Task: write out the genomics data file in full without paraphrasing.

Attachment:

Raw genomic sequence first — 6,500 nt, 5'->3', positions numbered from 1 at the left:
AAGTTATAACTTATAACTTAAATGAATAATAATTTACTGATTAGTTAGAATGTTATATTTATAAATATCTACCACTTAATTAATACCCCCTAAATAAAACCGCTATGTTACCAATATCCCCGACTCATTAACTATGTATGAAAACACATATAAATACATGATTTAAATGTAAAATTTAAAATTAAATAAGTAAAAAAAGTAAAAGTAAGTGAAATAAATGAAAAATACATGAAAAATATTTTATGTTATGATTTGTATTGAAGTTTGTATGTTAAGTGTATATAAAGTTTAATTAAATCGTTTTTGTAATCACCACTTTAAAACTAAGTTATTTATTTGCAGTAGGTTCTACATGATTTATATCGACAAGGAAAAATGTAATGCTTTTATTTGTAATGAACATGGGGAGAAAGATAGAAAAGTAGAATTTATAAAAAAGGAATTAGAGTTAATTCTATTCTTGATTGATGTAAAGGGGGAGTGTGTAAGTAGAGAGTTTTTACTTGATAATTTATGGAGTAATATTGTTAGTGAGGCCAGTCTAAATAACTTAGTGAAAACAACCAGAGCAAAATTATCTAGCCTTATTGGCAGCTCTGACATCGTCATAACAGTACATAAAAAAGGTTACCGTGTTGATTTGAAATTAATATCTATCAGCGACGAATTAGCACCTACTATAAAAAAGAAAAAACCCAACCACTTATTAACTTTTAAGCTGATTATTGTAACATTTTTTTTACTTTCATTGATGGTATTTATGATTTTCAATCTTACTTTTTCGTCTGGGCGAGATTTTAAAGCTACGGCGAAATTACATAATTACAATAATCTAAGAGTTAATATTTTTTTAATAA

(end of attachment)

Raw genomic sequence first — 6,500 nt, 5'->3', positions numbered from 1 at the left:
AAGTTATAACTTATAACTTAAATGAATAATAATTTACTGATTAGTTAGAATGTTATATTTATAAATATCTACCACTTAATTAATACCCCCTAAATAAAACCGCTATGTTACCAATATCCCCGACTCATTAACTATGTATGAAAACACATATAAATACATGATTTAAATGTAAAATTTAAAATTAAATAAGTAAAAAAAGTAAAAGTAAGTGAAATAAATGAAAAATACATGAAAAATATTTTATGTTATGATTTGTATTGAAGTTTGTATGTTAAGTGTATATAAAGTTTAATTAAATCGTTTTTGTAATCACCACTTTAAAACTAAGTTATTTATTTGCAGTAGGTTCTACATGATTTATATCGACAAGGAAAAATGTAATGCTTTTATTTGTAATGAACATGGGGAGAAAGATAGAAAAGTAGAATTTATAAAAAAGGAATTAGAGTTAATTCTATTCTTGATTGATGTAAAGGGGGAGTGTGTAAGTAGAGAGTTTTTACTTGATAATTTATGGAGTAATATTGTTAGTGAGGCCAGTCTAAATAACTTAGTGAAAACAACCAGAGCAAAATTATCTAGCCTTATTGGCAGCTCTGACATCGTCATAACAGTACATAAAAAAGGTTACCGTGTTGATTTGAAATTAATATCTATCAGCGACGAATTAGCACCTACTATAAAAAAGAAAAAACCCAACCACTTATTAACTTTTAAGCTGATTATTGTAACATTTTTTTTACTTTCATTGATGGTATTTATGATTTTCAATCTTACTTTTTCGTCTGGGCGAGATTTTAAAGCTACGGCGAAATTACATAATTACAATAATCTAAGAGTTAATATTTTTTTAATAA